By Porter Anderson, Editor-in-Chief | @Porter_Anderson
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Evaristo Opens the ‘Publishing Insights’ TrackOn Frankfurt Wednesday (October 14), British author Bernardine Evaristo will headline Frankfurter Buchmesse’s conference lineup in a keynote address at 3 p.m. CEST (1300 GMT, 2 p.m. BST, 9 a.m. ET).
Evaristo will be opening the third of four Frankfurt Conference days.
As Publishing Perspectives readers know, Wednesday’s events are themed as a “Publishing Insights” track that will include appearances by Simon & Schuster CEO Jonathan Karp; Waterstones managing director and Barnes & Noble CEO James Daunt; Hachette/Fayard CEO Sophie de Closets; Penguin Random House Grupo Editorial CEO Núria Cabutí; HarperCollins India CEO Ananth Padmanabhan; Springer Nature chief publishing and solutions officer Steven Inchcoombe; Wiley executive vice-president of research Judy Verses; and Elsevier senior vice-president for information and industry relations, Michiel Kolman.
Evaristo is expected to focus on the often controversial issues of diversity and inclusivity in world publishing today. In a split award with Margaret Atwood, she won last year’s Booker Prize for Fiction, and in late June’s British Book Awards from The Bookseller, she won both in fiction and in the Author of the Year category, both for Girl, Woman, Other.
She also was shortlisted for the United Kingdom’s Women’s Prize for Fiction, which was given last month to Maggie O’Farrell.
What’s more, Evaristo’s book was boosted by being included on Barack Obama’s and Roxane Gay’s lists of favorite 2019 books and by being singled out as best book of the year by Amazon, the New Yorker, the Washington Post, NPR, Entertainment Weekly, Time, Vogue, the Seattle Times, the Guardian, the Sunday Times, the Financial Times, the Times Literary Supplement, Kirkus Reviews, the New York and Chicago public libraries, and more.
The excitement for many around Evaristo’s work—she has published eight works of fiction—has to do with her willingness to stand as an activist voice in cultural politics, animating her literature with zeal.
On Thursday (October 1), the edited text of her New Statesman-Goldsmiths Prize Lecture was published, following her September 30 delivery of the piece.
A sharply observed commentary, the speech early on announces, “This essay is for the long-forgotten and overlooked originators of storytelling, the griots of Africa, the keepers of stories and histories who passed on what they knew through praise song and who later contemplated basic existential questions such as: who are we? From whence did we emerge and why? What is happening to us? How do we survive and relate to each other?”
At one point, she talks of a novel working in the mind as a viral force, saying, “This essay imagines the novel as a metaphoric metamorphic creature that inserts itself inside the hearts and minds of the people who want to be consumed by it, as it prowls around their psyche—adventuring, entertaining, educating, challenging, illuminating.”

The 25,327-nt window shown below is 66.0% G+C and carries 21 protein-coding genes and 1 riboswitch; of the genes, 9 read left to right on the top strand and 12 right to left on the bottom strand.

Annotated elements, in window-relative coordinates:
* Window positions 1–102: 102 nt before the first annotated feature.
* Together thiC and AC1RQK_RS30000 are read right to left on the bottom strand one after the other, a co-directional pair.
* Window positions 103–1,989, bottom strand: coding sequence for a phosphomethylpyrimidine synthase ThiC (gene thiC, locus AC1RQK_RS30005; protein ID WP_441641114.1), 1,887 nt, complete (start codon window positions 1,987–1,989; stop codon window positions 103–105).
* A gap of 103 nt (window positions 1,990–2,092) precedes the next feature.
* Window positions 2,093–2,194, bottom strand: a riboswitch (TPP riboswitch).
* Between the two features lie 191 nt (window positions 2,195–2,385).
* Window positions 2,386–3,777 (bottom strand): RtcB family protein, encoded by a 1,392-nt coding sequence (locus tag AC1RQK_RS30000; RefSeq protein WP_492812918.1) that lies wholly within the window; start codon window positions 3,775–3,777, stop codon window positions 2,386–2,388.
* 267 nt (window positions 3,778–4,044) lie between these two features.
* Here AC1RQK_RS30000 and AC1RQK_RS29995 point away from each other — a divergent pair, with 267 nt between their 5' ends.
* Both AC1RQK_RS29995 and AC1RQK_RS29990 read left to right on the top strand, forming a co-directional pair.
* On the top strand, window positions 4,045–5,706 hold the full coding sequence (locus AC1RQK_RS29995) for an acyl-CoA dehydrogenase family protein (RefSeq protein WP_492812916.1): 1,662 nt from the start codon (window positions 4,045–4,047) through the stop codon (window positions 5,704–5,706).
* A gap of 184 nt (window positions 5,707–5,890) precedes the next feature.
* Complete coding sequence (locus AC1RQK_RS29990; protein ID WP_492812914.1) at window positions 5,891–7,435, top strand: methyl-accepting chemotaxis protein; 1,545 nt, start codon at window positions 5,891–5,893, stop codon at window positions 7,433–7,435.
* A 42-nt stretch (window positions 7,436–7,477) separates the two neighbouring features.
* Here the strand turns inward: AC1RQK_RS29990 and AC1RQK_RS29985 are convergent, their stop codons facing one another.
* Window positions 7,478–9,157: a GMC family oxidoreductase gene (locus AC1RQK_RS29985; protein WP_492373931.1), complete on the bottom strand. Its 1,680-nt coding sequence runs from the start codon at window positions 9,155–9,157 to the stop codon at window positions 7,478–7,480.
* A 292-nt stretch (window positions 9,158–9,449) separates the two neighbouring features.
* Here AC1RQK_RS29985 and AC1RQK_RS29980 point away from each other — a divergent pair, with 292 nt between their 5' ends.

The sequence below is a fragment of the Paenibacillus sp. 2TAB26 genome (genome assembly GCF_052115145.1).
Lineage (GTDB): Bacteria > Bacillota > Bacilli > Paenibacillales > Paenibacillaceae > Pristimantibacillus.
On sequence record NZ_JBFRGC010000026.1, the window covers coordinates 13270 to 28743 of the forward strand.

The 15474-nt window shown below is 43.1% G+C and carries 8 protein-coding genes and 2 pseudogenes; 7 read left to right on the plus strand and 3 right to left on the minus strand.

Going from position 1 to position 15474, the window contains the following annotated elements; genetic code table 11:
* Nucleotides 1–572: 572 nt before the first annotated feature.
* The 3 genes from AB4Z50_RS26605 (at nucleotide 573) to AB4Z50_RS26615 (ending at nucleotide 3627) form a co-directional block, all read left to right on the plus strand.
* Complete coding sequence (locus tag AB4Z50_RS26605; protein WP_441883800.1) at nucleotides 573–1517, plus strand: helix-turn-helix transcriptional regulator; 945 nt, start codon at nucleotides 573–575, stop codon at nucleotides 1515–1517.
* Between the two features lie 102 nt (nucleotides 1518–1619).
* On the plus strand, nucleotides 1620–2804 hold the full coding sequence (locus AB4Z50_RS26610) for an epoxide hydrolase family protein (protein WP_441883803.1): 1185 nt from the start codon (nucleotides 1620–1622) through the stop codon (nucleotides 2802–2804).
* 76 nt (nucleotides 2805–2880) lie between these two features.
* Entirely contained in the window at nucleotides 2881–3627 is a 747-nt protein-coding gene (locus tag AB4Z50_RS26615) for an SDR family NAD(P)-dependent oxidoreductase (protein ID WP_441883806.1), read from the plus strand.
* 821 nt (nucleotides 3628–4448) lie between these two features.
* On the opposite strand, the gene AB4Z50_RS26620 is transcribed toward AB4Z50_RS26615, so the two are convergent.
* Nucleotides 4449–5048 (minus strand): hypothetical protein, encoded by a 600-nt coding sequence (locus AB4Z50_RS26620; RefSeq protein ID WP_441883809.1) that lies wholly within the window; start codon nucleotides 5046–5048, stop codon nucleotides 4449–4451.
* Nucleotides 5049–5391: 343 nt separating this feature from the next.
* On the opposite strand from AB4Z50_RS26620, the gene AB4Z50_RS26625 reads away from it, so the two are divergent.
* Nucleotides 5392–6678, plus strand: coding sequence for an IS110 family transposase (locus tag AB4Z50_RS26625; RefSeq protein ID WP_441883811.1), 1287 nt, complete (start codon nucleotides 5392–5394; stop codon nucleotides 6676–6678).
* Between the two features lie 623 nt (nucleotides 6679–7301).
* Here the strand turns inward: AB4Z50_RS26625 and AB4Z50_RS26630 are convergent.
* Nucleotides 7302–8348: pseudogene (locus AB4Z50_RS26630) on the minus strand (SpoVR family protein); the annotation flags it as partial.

Soon, she is “educating, challenging, illuminating” some of the industry’s and culture’s more embarrassing features, arguing “for canons, plural, if we have to have them” and pointing out that “Many of the leading canon-creators of old were educated in all-male schools prefixed by the word ‘private.’ They primarily went to one of two universities ending in ‘ford’ and ‘bridge.’ where they studied in all-male colleges and where their teachers taught them novels by white men who wrote primarily about white male protagonists.”
And she’s quite fearless in calling out the limited personalities whose stewardship of literature and the industry can hoard an art form and a business, the isolationist construct now crumbling under the solvents of the digital dynamics and a politically energized population.
“What are the underlying principles in the curation of reading lists for this later literature? How can we open it out?
“This essay challenges all those academics who still refuse to engage with progressive conversations and reassess their reading lists; all those academics who value whiteness and maleness over other demographics, an attitude that they pass on to the next generation of readers, thinkers, academics, publishers and critics.
“Perhaps these academics are simply lazy. Perhaps they can’t be bothered to do the research and aren’t curious about narratives beyond the parameters of their usual interests. It’s sometimes telling that when they appear in the literary pages talking about the books they’ve read recently, there is only a token gesture towards books not by and about white men.
“One cannot change or influence personal taste, but one hopes that academics teach beyond their own preferences and aesthetics. And there are those who dismiss certain modules as inferior—courses that teach books by writers who are otherwise excluded, in areas such as women’s fiction, world literature or the lesbian novel. A fully integrated reading list is a mind-expanding exercise that might involve a major revision of the curriculum.”
In her lecture, Evaristo challenges her sisters and fellows, as well: “We need to get our shit together, too: more of us need to be writing our stories into being at a publishable level, but these works don’t need to be “great”—because most novels are not ‘great,’ however we define it, and a lot of writers don’t necessarily aspire to greatness.”
And it doesn’t escape her that, “When novels by the global majority are indeed celebrated, the few who break through, there are those who says it’s because of “political correctness” rather than due to the quality of the work.”
Clearly, the Buchmesse community in its far-flung assembly for this year’s digital trade show, will have the opportunity to face together some of the challenges that surround it, not only as a world industry but also in its national and territorial markets.